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Rural Population Trends

John Cromartie and Dennis Vilorio

Amber Waves:The Economics of Food, Farming, Natural Resources, and Rural America, 2019, vol. February 2019, issue 01

Abstract: The decline in U.S. rural population, which began in 2010, has reversed for the first time this decade. In 2016-17, the rural population increased by 0.1 percent, adding 33,000 people. This small overall increase continues an upturn in rural population since 2011-12, which stems from increasing rates of net migration from urban (metro) areas. Since 2011, fewer people have been moving out of rural areas and more people have been moving in. People moving to rural areas tend to persistently favor more densely settled rural areas with attractive scenic qualities, or those near large cities. Fewer are moving to sparsely settled, less scenic, and more remote locations, which compounds economic development challenges in those areas. The overall rural population has remained close to 46.1 million since 2013.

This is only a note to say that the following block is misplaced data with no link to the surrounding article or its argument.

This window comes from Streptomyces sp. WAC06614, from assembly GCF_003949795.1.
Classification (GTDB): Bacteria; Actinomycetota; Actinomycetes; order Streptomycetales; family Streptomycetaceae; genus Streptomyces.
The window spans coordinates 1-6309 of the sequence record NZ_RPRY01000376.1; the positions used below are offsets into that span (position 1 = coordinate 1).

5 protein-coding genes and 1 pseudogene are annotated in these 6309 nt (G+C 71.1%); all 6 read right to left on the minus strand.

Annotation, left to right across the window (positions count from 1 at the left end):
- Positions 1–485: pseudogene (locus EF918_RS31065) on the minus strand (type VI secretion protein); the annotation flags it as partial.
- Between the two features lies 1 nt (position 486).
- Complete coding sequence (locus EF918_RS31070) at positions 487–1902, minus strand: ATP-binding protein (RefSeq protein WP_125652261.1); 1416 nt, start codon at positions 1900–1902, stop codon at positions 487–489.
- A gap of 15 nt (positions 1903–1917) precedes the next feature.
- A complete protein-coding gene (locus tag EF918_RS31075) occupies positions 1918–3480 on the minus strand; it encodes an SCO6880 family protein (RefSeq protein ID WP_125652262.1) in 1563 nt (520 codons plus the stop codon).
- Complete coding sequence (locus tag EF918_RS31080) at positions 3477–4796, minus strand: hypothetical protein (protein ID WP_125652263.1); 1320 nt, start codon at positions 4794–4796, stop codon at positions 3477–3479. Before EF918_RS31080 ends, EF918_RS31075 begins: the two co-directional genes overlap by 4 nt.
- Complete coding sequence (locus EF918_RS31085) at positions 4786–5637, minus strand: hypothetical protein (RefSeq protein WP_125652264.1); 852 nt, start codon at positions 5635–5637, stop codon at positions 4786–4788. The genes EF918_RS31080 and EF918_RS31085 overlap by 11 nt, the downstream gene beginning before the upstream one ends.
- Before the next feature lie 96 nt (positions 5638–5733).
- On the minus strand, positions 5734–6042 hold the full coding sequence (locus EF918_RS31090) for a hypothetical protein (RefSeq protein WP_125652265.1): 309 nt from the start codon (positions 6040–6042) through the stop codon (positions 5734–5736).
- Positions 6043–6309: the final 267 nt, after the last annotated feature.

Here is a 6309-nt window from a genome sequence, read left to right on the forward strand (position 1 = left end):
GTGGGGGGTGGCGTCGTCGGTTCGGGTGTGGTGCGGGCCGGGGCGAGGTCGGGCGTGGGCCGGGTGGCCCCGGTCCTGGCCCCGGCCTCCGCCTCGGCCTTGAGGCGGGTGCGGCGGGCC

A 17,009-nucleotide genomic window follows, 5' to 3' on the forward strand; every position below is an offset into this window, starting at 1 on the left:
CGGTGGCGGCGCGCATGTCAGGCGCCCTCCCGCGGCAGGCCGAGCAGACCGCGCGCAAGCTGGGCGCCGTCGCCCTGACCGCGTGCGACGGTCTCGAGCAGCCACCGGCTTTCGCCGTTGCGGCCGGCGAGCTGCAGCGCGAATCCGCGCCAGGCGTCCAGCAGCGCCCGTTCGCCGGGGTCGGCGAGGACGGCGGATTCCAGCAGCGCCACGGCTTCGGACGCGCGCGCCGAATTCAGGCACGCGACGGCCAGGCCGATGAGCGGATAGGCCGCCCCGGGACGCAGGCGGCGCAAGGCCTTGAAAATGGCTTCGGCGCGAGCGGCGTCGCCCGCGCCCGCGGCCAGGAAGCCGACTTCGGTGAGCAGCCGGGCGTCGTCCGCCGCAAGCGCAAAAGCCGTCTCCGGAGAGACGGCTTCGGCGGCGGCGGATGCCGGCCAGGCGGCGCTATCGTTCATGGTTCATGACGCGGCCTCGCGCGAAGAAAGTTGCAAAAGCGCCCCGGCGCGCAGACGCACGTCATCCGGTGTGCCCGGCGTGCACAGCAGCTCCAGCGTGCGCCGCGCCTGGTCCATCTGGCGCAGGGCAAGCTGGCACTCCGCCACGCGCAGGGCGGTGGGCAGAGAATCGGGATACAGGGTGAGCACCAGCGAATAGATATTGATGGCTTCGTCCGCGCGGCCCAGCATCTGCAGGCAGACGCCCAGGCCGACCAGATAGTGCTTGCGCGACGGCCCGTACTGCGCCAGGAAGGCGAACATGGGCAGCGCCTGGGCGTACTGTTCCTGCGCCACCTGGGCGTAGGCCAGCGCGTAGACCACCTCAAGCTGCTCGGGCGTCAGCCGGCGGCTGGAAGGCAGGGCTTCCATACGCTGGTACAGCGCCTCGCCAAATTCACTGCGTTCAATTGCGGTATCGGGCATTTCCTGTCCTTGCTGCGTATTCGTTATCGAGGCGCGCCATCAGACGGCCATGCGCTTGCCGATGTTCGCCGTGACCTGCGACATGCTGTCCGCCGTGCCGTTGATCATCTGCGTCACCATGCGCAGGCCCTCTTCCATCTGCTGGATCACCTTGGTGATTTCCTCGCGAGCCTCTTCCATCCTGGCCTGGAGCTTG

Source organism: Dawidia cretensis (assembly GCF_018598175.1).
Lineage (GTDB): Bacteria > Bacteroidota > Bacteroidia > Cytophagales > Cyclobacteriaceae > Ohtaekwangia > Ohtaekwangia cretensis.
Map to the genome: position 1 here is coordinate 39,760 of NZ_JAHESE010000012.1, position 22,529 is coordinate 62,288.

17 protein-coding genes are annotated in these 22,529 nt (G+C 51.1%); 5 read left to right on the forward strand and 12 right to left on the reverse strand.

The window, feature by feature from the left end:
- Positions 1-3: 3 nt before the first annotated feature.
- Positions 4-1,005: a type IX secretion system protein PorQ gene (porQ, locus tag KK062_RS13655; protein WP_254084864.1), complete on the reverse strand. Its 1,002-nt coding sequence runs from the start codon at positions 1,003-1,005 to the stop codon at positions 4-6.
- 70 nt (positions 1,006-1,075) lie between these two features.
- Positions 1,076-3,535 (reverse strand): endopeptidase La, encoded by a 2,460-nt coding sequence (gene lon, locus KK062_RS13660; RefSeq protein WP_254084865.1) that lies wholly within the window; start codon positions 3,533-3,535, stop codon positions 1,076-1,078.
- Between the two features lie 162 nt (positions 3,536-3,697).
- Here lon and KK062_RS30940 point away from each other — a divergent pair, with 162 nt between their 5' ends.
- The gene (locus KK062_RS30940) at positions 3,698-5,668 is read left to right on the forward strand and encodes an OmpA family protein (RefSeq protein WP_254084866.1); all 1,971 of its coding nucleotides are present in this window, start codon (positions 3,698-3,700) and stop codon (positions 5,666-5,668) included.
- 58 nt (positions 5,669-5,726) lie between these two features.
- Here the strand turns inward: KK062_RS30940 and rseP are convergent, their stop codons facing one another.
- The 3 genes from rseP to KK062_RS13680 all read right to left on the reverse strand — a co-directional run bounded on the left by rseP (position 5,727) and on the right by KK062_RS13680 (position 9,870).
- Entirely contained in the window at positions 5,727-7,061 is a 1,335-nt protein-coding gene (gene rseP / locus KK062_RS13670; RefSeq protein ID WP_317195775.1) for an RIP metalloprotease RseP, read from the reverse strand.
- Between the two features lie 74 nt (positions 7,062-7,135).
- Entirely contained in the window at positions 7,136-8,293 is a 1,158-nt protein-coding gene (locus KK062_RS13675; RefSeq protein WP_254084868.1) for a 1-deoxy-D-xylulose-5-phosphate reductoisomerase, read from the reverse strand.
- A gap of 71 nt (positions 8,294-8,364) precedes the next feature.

Keywords: Community/Rural/Urban Development; Consumer/Household Economics; Financial Economics (search for similar items in EconPapers)
Date: 2019
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Persistent link: https://EconPapers.repec.org/RePEc:ags:uersaw:302681

DOI: 10.22004/ag.econ.302681

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